According to the Rendition Project, DynCorp’s successor company (CSC) was the prime contractor for at least one of the outsourced elements of the renditions program, inheriting the role when it took over DynCorp in 2004. Under the prime contract (which remains classified) DynCorp, and consequently CSC, entered into agreement with the CIA to provide a range of aircraft for covert operations including renditions. In turn, the prime contractors entered into agreements directly or indirectly with a set of brokering companies in order to source and secure the use of particular aircraft for the ‘end user’.

DynCorp was also rumored to run the PROMIS software system for the Department of Justice, something I learned about when a retired CIA officer (formerly in covert operations and, I suspect, still moonlighting) tried to persuade me that DynCorp had used the PROMIS system to falsify evidence against my company, Hamilton Securities. This triggered an 11-year “fishing expedition” in which I finally prevailed at great expense (see Hamilton Securities Litigation).

The list of DynCorp’s spooky involvements go on and on:

If Dyncorp indeed falsified evidence to frame the Hamilton Securities Group, who ordered it and why?  Was it because our efforts to bring transparency to government investment would have severely curtailed numerous businesses, including syndicates organized to build private and secret prisons globally?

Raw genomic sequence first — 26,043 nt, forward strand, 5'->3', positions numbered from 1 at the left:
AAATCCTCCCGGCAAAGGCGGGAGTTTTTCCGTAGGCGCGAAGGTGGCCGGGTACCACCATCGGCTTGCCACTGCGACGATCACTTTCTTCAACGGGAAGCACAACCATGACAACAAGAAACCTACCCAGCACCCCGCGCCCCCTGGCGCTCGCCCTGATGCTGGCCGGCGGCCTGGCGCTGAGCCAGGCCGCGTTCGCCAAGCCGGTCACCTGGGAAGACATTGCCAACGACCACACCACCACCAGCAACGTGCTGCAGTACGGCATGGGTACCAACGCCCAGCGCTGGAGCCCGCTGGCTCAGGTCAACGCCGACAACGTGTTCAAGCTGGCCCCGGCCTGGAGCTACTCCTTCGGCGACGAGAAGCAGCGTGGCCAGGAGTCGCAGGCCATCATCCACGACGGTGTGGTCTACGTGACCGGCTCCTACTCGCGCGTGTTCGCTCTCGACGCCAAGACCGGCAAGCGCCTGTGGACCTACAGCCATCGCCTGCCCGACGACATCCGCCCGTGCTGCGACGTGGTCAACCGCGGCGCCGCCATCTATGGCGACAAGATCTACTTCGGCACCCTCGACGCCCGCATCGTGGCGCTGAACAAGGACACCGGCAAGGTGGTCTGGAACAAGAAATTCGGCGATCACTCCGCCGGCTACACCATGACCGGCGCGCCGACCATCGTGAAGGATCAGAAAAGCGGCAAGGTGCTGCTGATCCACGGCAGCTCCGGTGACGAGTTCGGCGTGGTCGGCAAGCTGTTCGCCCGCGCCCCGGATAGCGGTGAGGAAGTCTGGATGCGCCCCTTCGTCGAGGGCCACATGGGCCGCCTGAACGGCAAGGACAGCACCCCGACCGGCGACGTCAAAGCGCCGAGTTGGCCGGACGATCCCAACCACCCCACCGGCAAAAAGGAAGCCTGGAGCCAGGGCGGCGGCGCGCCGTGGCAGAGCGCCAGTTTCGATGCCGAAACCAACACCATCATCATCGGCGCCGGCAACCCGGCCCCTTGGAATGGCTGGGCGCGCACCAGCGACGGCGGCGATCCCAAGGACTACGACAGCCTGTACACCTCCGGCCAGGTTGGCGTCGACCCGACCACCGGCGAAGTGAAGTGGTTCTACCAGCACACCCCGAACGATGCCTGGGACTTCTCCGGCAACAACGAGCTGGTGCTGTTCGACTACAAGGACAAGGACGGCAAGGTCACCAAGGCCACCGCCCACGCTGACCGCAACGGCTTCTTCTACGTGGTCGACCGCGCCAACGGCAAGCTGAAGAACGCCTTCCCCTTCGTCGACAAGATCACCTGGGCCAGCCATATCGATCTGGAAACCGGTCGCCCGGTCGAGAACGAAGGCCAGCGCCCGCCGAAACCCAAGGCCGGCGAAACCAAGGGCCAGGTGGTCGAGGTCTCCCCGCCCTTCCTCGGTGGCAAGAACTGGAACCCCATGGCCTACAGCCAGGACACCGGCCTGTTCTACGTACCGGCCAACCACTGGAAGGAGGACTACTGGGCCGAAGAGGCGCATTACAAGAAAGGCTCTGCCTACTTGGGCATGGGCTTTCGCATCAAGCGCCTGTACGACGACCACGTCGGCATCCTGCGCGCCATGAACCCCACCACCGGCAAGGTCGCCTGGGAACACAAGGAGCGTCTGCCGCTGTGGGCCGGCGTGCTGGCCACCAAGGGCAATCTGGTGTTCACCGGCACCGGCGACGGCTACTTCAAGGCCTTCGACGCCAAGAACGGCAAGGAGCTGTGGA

On three separate occasions, I have attempted to publish Dillon, Read & the Aristocracy of Profits in book form. On all three occasions I have been threatened – the last time seriously and involving references to my old partners at Dillon Read.

Someone is clearly very afraid of something.

As I watch the Worricker Trilogy, I am beginning to wonder if Dillon Read’s financing of Cornell Corrections was simply one public piece of a much deeper investment syndicate – one facilitating the terror operations which make global empire a reality.

It all has me wishing that I had asked my Dillon Read colleague in 1988 who else was going in on the deal to develop Turks & Caicos.

Then again, if I had asked that question, I might no longer be in the land of the living.